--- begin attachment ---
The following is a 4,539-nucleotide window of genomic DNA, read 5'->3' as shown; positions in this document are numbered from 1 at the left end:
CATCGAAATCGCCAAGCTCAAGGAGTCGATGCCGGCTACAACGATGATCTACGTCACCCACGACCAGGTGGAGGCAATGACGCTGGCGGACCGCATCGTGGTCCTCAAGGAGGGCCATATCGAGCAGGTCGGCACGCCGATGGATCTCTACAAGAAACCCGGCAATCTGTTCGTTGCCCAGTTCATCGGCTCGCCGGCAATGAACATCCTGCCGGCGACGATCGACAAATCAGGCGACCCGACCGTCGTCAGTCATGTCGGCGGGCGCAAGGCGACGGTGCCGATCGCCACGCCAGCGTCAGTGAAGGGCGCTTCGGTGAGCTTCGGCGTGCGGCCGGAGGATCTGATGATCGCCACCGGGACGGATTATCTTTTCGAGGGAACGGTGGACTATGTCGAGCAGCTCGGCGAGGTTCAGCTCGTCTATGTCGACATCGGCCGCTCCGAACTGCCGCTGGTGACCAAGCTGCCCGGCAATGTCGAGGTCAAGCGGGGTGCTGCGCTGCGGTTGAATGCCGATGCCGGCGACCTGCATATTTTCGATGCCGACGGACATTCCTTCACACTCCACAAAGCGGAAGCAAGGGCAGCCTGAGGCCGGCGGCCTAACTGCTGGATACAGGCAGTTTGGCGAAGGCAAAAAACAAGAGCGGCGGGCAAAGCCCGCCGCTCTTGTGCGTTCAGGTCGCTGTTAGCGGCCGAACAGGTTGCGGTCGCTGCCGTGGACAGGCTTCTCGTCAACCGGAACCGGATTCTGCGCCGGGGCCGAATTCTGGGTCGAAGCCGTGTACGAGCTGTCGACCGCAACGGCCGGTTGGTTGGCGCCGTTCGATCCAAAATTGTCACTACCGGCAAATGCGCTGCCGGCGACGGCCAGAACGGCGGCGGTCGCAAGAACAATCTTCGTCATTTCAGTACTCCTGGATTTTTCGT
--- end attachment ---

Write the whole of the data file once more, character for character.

The following is a 4,539-nucleotide window of genomic DNA, read 5'->3' as shown; positions in this document are numbered from 1 at the left end:
CATCGAAATCGCCAAGCTCAAGGAGTCGATGCCGGCTACAACGATGATCTACGTCACCCACGACCAGGTGGAGGCAATGACGCTGGCGGACCGCATCGTGGTCCTCAAGGAGGGCCATATCGAGCAGGTCGGCACGCCGATGGATCTCTACAAGAAACCCGGCAATCTGTTCGTTGCCCAGTTCATCGGCTCGCCGGCAATGAACATCCTGCCGGCGACGATCGACAAATCAGGCGACCCGACCGTCGTCAGTCATGTCGGCGGGCGCAAGGCGACGGTGCCGATCGCCACGCCAGCGTCAGTGAAGGGCGCTTCGGTGAGCTTCGGCGTGCGGCCGGAGGATCTGATGATCGCCACCGGGACGGATTATCTTTTCGAGGGAACGGTGGACTATGTCGAGCAGCTCGGCGAGGTTCAGCTCGTCTATGTCGACATCGGCCGCTCCGAACTGCCGCTGGTGACCAAGCTGCCCGGCAATGTCGAGGTCAAGCGGGGTGCTGCGCTGCGGTTGAATGCCGATGCCGGCGACCTGCATATTTTCGATGCCGACGGACATTCCTTCACACTCCACAAAGCGGAAGCAAGGGCAGCCTGAGGCCGGCGGCCTAACTGCTGGATACAGGCAGTTTGGCGAAGGCAAAAAACAAGAGCGGCGGGCAAAGCCCGCCGCTCTTGTGCGTTCAGGTCGCTGTTAGCGGCCGAACAGGTTGCGGTCGCTGCCGTGGACAGGCTTCTCGTCAACCGGAACCGGATTCTGCGCCGGGGCCGAATTCTGGGTCGAAGCCGTGTACGAGCTGTCGACCGCAACGGCCGGTTGGTTGGCGCCGTTCGATCCAAAATTGTCACTACCGGCAAATGCGCTGCCGGCGACGGCCAGAACGGCGGCGGTCGCAAGAACAATCTTCGTCATTTCAGTACTCCTGGATTTTTCGT